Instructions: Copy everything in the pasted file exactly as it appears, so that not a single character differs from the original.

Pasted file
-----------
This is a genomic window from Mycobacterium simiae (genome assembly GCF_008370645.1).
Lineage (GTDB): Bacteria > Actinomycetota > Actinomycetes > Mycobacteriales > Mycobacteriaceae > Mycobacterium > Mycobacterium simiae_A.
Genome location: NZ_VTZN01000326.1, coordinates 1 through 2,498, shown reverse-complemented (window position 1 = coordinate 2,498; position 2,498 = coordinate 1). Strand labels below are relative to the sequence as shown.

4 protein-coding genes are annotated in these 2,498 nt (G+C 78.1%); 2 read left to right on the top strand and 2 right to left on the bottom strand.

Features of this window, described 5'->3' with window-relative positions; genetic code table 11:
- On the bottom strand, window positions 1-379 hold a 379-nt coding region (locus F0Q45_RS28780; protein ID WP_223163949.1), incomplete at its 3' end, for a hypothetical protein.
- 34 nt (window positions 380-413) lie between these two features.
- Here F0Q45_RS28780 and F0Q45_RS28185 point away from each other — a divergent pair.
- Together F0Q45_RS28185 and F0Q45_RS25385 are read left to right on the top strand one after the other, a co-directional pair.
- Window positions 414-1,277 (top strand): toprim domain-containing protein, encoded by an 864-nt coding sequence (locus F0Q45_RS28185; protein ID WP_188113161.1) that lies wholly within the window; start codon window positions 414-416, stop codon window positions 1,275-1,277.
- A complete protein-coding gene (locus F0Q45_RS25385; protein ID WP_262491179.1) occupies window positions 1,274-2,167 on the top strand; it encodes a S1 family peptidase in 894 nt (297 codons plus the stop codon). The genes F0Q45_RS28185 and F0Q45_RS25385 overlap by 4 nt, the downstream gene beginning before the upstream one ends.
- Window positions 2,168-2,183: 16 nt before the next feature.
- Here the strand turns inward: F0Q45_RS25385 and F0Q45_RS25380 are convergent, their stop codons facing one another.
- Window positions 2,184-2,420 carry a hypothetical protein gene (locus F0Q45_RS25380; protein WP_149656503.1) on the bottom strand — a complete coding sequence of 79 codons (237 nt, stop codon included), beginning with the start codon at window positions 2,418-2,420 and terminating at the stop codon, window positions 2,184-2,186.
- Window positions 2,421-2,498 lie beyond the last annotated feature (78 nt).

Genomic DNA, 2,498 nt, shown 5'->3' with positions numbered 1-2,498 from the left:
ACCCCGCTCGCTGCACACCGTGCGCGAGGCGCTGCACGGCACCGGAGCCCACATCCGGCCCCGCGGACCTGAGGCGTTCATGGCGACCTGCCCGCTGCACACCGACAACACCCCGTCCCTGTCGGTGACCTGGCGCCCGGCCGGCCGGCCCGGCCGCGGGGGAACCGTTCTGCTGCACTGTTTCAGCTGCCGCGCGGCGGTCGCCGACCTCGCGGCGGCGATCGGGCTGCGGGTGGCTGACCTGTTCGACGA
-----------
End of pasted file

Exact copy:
This is a genomic window from Mycobacterium simiae (genome assembly GCF_008370645.1).
Lineage (GTDB): Bacteria > Actinomycetota > Actinomycetes > Mycobacteriales > Mycobacteriaceae > Mycobacterium > Mycobacterium simiae_A.
Genome location: NZ_VTZN01000326.1, coordinates 1 through 2,498, shown reverse-complemented (window position 1 = coordinate 2,498; position 2,498 = coordinate 1). Strand labels below are relative to the sequence as shown.

4 protein-coding genes are annotated in these 2,498 nt (G+C 78.1%); 2 read left to right on the top strand and 2 right to left on the bottom strand.

Features of this window, described 5'->3' with window-relative positions; genetic code table 11:
- On the bottom strand, window positions 1-379 hold a 379-nt coding region (locus F0Q45_RS28780; protein ID WP_223163949.1), incomplete at its 3' end, for a hypothetical protein.
- 34 nt (window positions 380-413) lie between these two features.
- Here F0Q45_RS28780 and F0Q45_RS28185 point away from each other — a divergent pair.
- Together F0Q45_RS28185 and F0Q45_RS25385 are read left to right on the top strand one after the other, a co-directional pair.
- Window positions 414-1,277 (top strand): toprim domain-containing protein, encoded by an 864-nt coding sequence (locus F0Q45_RS28185; protein ID WP_188113161.1) that lies wholly within the window; start codon window positions 414-416, stop codon window positions 1,275-1,277.
- A complete protein-coding gene (locus F0Q45_RS25385; protein ID WP_262491179.1) occupies window positions 1,274-2,167 on the top strand; it encodes a S1 family peptidase in 894 nt (297 codons plus the stop codon). The genes F0Q45_RS28185 and F0Q45_RS25385 overlap by 4 nt, the downstream gene beginning before the upstream one ends.
- Window positions 2,168-2,183: 16 nt before the next feature.
- Here the strand turns inward: F0Q45_RS25385 and F0Q45_RS25380 are convergent, their stop codons facing one another.
- Window positions 2,184-2,420 carry a hypothetical protein gene (locus F0Q45_RS25380; protein WP_149656503.1) on the bottom strand — a complete coding sequence of 79 codons (237 nt, stop codon included), beginning with the start codon at window positions 2,418-2,420 and terminating at the stop codon, window positions 2,184-2,186.
- Window positions 2,421-2,498 lie beyond the last annotated feature (78 nt).

Genomic DNA, 2,498 nt, shown 5'->3' with positions numbered 1-2,498 from the left:
ACCCCGCTCGCTGCACACCGTGCGCGAGGCGCTGCACGGCACCGGAGCCCACATCCGGCCCCGCGGACCTGAGGCGTTCATGGCGACCTGCCCGCTGCACACCGACAACACCCCGTCCCTGTCGGTGACCTGGCGCCCGGCCGGCCGGCCCGGCCGCGGGGGAACCGTTCTGCTGCACTGTTTCAGCTGCCGCGCGGCGGTCGCCGACCTCGCGGCGGCGATCGGGCTGCGGGTGGCTGACCTGTTCGACGA